12 the loan; the log of total assets; the firm s quick ratio; the firm s accounts receivable turnover ratio; an indicator variable that equals one if the firm has been denied credit within the past three years; and a personal collateral/guarantee indicator variable that equals one if personal collateral or guarantees are pledged. None of these additional tests suggest that banks price manager-owner agency costs. Summary and Discussion Summary The purpose of this paper has been to determine if banks price owner manager agency conflicts in the firms to which they extend loans. Whether banks price this type of agency cost is important to analyze because it directly tests the economic significance of owner manager agency conflicts on firm value. Due to their expertise in collecting information and monitoring borrowers, banks can be considered very sophisticated investors. If potential agency conflicts are to be detected, we expect them to be noticed by sophisticated investors. Thus, if potential agency costs are economically important and impact firm value, then banks should price them. I argue that this agency premium can come in the form of a rate increase or through the requirement of collateral. Ang, Cole, and Lin (2000) provide evidence that agency costs do exist in small businesses based upon varying ownership structures. I employ the same data source and similar methodology as Ang, Cole, and Lin (2000) to determine if banks charge a premium when extending loans to firms with varying ownership structures indicative of varying levels of owner manager agency costs. Subject to any limitations discussed in the paper, a series of empirical tests indicate that banks do not price agency as it pertains to firm ownership structure. Thus, the academic implication of this study is that when lending to small businesses, banks are not concerned with Jensen and Meckling (1976)-type ownermanager agency costs. Empirical tests do indicate that when lending to small businesses, banks are more concerned with banking relationships, the debt position of the borrowing firm, the size of the firm, and the age of the firm. Implications for Management Who cares about this and why should they care? This study should be of inherent interest to any finance researcher who is interested in principle-agent theory, so the implications as they relate to a nonfinancial audience are discussed here. As well as addressing the finance literature as discussed primarily in the introduction and theory sections, this paper speaks to at least two areas of the management literature organizational behavior and strategic management. The two fundamental research questions explored deal with the structure of the firm and its relationship to firm value. Inasmuch as researchers in the field of organization behavior study the impact of firm structure on firm value, theresults of this paper should be of interest. Specifically, this study documentstheimpactsofrelationshipsbetween the manager and owner, the impact of family ownership, and the impact of shareholder ownership structure on the value of the firm through bank loan costs. Those who study organizational behavior theory may find the specific results of this study interesting, as they are presented from a financial background. Although the paper is framed from a financial researcher s viewpoint, the topics of organizational structure and organizational behavior surely overlap. Conflicts in organizations are a central theme in the organizational behavior literature. These conflicts are at the heart of principle-agent conflicts and agency theory. An interesting question in the field of organizational behavior is What are the costs of these conflicts as they relate to firm value? This paper has attempted to answer this question (at least in part) by analyzing the 284 JOURNAL OF SMALL BUSINESS MANAGEMENT

13 agency conflict impact on firm value as determined by bank loans. Researchers in the field of strategic management may be interested in the strategy of developing banking relationships to decrease the cost of bank loans, thus increasing the value of the firm. One key research issue in this field may be the optimal strategy for minimizing the cost of bank debt. Is there an optimal number of banks with whom to establish relationships? For example, is it optimal to deal exclusively with one bank or with several banks? Although the results of my study suggest fewer banking relationships increase firm value, I do not attempt to find the optimal number of relationships. Future research may be profitable by exploring the implications of this paper from either of these two management perspectives. Below, I shift the implications of the study from those of a researcher to those of a practicing manager by discussing four specific practical implications. The first implication of the results for small business managers is that by considering these factors that impact (and do not impact) the interest rate and collateral requirements as they pertain to their own businesses, managers may be able to more accurately calculate their cost of capital. A more precise cost of capital will increase the accuracy of the firm s capital budgeting decisions when using techniques that require a discount rate (such as the net present value, profitability index, or discounted payback) or a hurdle rate (such as the internal rate of return). The adoption and rejection of projects is at the heart of financial management. With more precise capital budgeting decisions, firms have a greater probability of adopting wealth-increasing projects and rejecting wealth-destroying projects. Second, the results of this paper suggest that managers who interface with the bank have incentives to build strong relationships with the bank officials with whom they work. Managers should purposely attempt to build lasting banking relationships of trust with a few banks. Firms with longer banking relationships enjoy lower interest rates and firms with a large number of banking relationships have to pay higher rates. Thus it may be inferred that these relationships build firm value. Third, the results in this study indicate that banks do not significantly reward or punish borrowers through either interest rates or collateral requirements for various agency-cost management and ownership structures. An implication of this finding may be illustrated by an example. Suppose a manager is considering a hiring decision. She has narrowed her selection to two potential candidates. Candidate A seems to be marginally superior to Candidate B; however, Candidate B happens to be an insider (for example, a family member or a shareholder). The manager currently is searching for various margins to compare the two candidates. The manager may reason that if she hires the insider, the bank may believe that the potential for agency costs is decreased and as such may give more favorable loan terms. These favorable loan terms essentially increase the value of the firm. The results of this study indicate that the cost of bank loans (either through interest rates or collateral) should not be part of this decision. Whether an insider or outsider is hired as a manager of the firm, this study indicates that the bank is not concerned enough to price the decision. The implication of this finding suggests that (at least as it pertains to the cost of bank loans) the manager should hire the best qualified person for the job and should not attempt to use a strategy for obtaining less expensive bank financing by hiring an insider. Although the previous example may seem too hypothetical, an important extension of this implication is the impact of ownership-based compensation programs. Many firms attempt to enhance employee work effort by providing compensation programs that include stock options or other forms of ownership rewards. Although these types of compensation may enhance firm value elsewhere, the results of this study suggest that BRAU 285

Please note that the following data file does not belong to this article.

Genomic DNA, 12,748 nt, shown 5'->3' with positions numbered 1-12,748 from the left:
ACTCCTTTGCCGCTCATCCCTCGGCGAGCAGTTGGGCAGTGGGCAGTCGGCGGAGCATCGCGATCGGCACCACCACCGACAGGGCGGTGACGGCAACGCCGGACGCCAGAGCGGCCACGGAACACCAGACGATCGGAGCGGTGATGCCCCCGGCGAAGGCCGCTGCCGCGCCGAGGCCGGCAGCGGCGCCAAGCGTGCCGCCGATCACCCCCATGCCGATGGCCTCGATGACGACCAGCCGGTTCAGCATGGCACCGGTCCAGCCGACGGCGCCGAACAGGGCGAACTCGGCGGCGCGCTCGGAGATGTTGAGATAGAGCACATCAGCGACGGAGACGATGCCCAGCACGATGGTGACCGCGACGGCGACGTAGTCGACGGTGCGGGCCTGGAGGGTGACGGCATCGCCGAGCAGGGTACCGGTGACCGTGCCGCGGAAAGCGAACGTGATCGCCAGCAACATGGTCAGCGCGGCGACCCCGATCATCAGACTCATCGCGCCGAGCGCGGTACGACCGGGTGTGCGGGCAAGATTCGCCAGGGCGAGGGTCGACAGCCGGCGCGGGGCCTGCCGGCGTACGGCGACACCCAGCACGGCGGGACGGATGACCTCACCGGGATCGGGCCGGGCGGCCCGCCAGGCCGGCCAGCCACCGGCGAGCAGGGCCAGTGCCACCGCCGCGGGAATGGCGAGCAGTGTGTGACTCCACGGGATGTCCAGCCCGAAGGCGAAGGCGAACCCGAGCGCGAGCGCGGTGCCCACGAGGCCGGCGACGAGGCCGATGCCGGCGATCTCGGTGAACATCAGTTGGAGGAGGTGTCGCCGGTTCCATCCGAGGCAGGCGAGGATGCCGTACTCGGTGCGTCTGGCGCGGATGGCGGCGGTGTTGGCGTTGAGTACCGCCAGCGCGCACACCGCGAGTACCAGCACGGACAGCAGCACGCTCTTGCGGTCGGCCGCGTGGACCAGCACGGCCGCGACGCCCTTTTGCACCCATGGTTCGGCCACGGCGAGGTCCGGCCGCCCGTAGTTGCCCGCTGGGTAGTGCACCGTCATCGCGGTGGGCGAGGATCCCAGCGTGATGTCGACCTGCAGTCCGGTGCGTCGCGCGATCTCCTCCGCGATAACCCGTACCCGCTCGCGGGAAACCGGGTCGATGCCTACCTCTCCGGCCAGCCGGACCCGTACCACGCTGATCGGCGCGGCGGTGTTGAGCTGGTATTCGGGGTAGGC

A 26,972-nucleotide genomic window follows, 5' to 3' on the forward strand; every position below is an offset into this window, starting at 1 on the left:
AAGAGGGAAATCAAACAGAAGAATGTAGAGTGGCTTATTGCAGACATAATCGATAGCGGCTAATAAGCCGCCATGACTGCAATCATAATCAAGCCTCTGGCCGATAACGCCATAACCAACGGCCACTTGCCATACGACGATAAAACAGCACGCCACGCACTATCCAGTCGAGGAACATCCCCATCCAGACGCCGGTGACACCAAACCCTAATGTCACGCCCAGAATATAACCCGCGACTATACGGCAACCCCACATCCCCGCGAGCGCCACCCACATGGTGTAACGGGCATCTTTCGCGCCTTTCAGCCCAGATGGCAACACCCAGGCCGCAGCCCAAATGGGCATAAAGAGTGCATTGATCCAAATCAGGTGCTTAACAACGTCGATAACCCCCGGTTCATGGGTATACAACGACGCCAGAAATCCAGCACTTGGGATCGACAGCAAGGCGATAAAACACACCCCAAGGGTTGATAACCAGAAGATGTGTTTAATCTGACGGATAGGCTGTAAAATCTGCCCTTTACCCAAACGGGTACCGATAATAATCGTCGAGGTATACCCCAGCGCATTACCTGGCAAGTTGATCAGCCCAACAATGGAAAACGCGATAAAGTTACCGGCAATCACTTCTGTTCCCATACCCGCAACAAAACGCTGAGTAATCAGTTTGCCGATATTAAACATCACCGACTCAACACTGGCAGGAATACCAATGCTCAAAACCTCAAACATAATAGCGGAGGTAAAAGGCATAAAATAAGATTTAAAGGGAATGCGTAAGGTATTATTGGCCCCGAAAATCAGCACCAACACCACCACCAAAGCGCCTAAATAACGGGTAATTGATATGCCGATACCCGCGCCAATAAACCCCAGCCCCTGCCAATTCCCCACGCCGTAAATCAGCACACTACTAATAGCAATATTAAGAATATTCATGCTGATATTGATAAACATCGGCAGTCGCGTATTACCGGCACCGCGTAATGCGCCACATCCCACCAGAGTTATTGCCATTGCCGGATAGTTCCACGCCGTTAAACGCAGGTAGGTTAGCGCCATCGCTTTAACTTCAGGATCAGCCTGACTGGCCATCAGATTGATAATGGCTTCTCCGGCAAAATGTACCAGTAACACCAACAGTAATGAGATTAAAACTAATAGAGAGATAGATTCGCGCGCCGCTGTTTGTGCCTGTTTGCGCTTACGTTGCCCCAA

14 this form of bonding does not impact the valueofthefirmsasdeterminedbythecost of bank loans. The final implication considers the ownership structure of the firm. The conclusions of the paper may be of interest to managers who are considering a restructuring of ownership. If the firm is currently structured as a C-corporation, whether a family owns more than 50 percent of the firm, the ownership share of the primary owner, or the number of nonmanager stockholders does not seem to impact the value of the firm as reflected in the cost of bank loans. Although the agency cost implications of the restructuring may be relevant in other areas of firm operations (a potential topic for future research), the manager should not weigh the cost of bank loans too heavily in the decision. References Ang, J.S., R.A. Cole, and J.W. Lin (2000). Agency Costs and Ownership Structure, Journal of Finance 55(1), Berger, A.N., and G.F. Udell (1995). Relationship Lending and Lines of Credit in Small Firm Finance, Journal of Business 68(3), Cole, R.A. (1998). The Importance of Relationships to the Availability of Credit, Journal of Banking and Finance 22(6 8), Federal Reserve Board s National Survey of Small Business Finances (NSSBF) (1995). Board of Governors of the Federal Reserve System and the U.S. Small Business Administration. Jensen, M.C., and W.H. Meckling (1976). Theory of the Firm: Managerial Behavior, Agency Costs, and Ownership Structure, Journal of Financial Economics 3(4), Leeth, J.D., and J.A. Scott (1989). The Incidence of Secured Debt: Evidence from the Small Business Community, Journal of Financial and Quantitative Analysis 24(3), Petersen, M.A., and R.G. Rajan (1994). The Benefits of Lending Relationships: Evidence from Small Business Data, Journal of Finance 49(1), Smith, C.W., Jr. and J.B. Warner (1979a). Bankruptcy, Secured Debt, and Optimal Capital Structure: Comment, Journal of Finance 34(1), (1979b). On Financial Contracting: An Analysis of Bond Covenants, Journal of Financial Economics 7(2), Stulz, R.M., and H. Johnson (1985). An Analysis of Secured Debt, Journal of Financial Economics 14(4), JOURNAL OF SMALL BUSINESS MANAGEMENT